Ten things to consider when buying a used car

It is more than likely that you are, like me, not a motor mechanic. The decision to buy requires some thought, especially since only mugs or companies buy new cars as you will lose 35% of the car’s value in the first 12 months. There are ten things to consider when buying a used car. For a start, you need to work out what car you really need so that you refine your online search. Next, you will need to have the chosen car checked out by a skilled mechanic or an agency that specialises in pre-purchase inspections. This however, is carried out after you have done your own car inspection based on the checklist in this book.

  1. Work out what car you really need so that you refine your online search.

    • Are you buying your car for family use, a local run-about or do you want a car comfortable for long distances that you intend to use for work purposes? Or something else?

    • Where will you park? If you park offsite at night, look for a car with a secure boot. Any items stored in a hatch back can be accessed from inside and encourages a broken back window.

    • Do you need the car for a specific purpose? e.g., towing a trailer, transporting golf clubs, making a school run with kids and their sports equipment etc.

    • Do you drive around town, or around the country? e.g., a small car might not be suitable for cross-country work trips.  Having cruise control may be helpful for long drives.

    • Do you want petrol or diesel? Or electric?

  2. Always, I mean, always, have your car checked out by a skilled mechanic or an agency that specialises in pre-purchase inspections. If the front rotors and brake pads need replacing and the cost is around $800, I would negotiate a $400 reduction, acknowledging that the new brakes will mean that I will not have a future cost of brake replacement. The negotiated price reduction would far exceed the cost of the inspection. If the report is damming, and you decide to make the sensible decision to walk away, you have just saved yourself a lot of heartache so be happy.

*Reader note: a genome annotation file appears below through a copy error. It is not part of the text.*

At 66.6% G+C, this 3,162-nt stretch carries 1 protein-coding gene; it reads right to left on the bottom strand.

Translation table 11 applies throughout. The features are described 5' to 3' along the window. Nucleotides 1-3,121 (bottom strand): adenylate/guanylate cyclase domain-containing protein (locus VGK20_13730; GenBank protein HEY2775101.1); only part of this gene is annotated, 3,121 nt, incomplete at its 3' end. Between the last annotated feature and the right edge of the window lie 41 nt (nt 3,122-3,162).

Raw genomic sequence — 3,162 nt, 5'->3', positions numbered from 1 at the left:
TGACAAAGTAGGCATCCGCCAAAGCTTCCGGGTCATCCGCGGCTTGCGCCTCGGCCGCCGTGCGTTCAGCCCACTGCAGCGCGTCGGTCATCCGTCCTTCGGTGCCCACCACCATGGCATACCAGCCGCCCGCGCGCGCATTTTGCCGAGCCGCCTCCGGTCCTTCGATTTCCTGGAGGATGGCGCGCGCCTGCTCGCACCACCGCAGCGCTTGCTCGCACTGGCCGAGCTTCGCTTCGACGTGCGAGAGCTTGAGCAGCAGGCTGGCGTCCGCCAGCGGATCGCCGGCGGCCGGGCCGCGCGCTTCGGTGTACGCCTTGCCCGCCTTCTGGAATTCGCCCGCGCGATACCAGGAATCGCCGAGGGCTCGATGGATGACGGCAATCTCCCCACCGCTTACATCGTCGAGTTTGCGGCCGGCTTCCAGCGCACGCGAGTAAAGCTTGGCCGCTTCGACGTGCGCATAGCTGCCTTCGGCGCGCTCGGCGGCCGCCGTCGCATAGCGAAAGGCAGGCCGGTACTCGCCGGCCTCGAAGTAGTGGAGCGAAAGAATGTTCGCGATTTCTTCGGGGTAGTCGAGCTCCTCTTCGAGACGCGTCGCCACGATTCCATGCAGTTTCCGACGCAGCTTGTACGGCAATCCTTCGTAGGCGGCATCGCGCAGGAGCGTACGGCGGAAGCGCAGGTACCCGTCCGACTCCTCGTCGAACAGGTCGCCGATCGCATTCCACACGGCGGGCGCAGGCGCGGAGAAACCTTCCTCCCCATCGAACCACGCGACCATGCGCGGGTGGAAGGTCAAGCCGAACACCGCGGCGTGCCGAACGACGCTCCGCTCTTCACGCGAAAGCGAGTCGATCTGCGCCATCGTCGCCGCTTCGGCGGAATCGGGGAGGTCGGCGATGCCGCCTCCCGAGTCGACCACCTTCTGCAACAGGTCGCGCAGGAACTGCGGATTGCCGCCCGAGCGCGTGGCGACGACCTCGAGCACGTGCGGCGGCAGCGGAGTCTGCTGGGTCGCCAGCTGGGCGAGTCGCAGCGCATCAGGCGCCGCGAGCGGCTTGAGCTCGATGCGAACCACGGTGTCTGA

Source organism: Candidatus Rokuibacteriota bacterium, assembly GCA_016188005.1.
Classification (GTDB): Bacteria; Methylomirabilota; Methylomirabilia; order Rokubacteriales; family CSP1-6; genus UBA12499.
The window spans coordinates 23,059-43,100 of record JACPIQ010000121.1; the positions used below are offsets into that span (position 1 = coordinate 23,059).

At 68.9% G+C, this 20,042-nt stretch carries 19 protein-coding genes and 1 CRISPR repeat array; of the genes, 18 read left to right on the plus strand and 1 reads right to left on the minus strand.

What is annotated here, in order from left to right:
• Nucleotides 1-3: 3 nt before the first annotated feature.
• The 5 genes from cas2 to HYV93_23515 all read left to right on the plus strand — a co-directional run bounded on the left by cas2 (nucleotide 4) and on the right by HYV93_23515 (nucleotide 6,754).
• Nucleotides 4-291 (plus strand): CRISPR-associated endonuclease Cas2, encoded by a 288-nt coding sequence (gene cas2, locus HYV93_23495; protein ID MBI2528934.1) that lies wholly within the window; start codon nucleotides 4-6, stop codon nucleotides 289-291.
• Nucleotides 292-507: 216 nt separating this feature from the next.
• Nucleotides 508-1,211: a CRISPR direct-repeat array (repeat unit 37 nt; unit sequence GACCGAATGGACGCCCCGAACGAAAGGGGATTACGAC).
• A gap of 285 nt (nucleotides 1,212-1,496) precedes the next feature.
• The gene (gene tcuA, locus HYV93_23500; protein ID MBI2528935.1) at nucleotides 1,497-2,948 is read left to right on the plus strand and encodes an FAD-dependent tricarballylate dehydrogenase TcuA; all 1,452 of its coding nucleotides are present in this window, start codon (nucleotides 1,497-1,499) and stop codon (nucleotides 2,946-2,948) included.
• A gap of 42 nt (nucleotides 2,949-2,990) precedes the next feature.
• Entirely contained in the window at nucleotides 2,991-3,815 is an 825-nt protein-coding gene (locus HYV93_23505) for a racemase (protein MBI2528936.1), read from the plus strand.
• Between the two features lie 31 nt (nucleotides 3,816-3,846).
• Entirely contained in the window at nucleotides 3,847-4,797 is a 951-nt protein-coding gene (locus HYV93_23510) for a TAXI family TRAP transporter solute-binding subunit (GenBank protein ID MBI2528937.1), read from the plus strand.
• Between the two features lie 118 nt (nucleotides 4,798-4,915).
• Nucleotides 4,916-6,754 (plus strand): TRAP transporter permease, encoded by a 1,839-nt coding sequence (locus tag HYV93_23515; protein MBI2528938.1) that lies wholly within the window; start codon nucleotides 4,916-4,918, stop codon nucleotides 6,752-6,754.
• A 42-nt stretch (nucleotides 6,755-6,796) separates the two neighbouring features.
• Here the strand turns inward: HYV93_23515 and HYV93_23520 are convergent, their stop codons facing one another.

3. It is important that you carry out a car inspection yourself before you invest in getting a mechanic to see the car. I have created a checklist based on many good suggestions found online. For example, some cars have a cam belt, you just need to know if the model you are after has one, Better cars have a timing chain that last forever.  If the car has a cam belt it can be an expensive replacement and cars are often sold just before they are due.  So ‘buyer beware’ applies.

  4. Buy a car with a four or five-star safety rating and a good reputation for reliability such as Honda, Toyota, Nissan, Mazda, or Volkswagen

  5. Buy an automatic, as they are easier to on-sell.  Manuals should be restricted to specialist sports cars.

  6. An old cheap car is best left to an amateur car mechanic as you will need to do endless repairs which will not make the car a cheap one after all.

  7. It is worth targeting cars with low mileage as all the moving parts have done less work.  If two cars, with below average mileage, are the same age and one has travelled 30,000 KMs less it would be worth paying $1,000 more for it.

  8. There is a ‘right time’ to buy a car if you’re buying from a dealer.  As car salespeople have sales targets to reach and bonuses to aim for, you’re best to aim for the end of the month.  Better yet, at the end of the quarter (March, June, September, and December) dealers will want to maximize sales and move cars.  To boost sales, dealers will be more obliging when it comes to negotiating the price.  A quiet dealership is even better – if you can visit on a Monday or Tuesday.  You can negotiate far better than if it’s a weekend after payday and the car yard is filled with half the city.

  9. Never borrow to buy a car.  Save up first. Only borrow on appreciating assets.

  10. Buy a car that will be wanted by others e.g., well-known, and respected brands. This way it is an easy sell. 

Access for FREE the ‘buying a used car checklist’. It covers:

  • Pre-Inspection Essentials

  • Get the car's complete history for a small fee

  • Viewing the car

  • Testing how it drives

  • Questions to ask

  • Always get a pre-purchase inspection if interested

  • Make sure you bargain

  • Before you drive off with your new car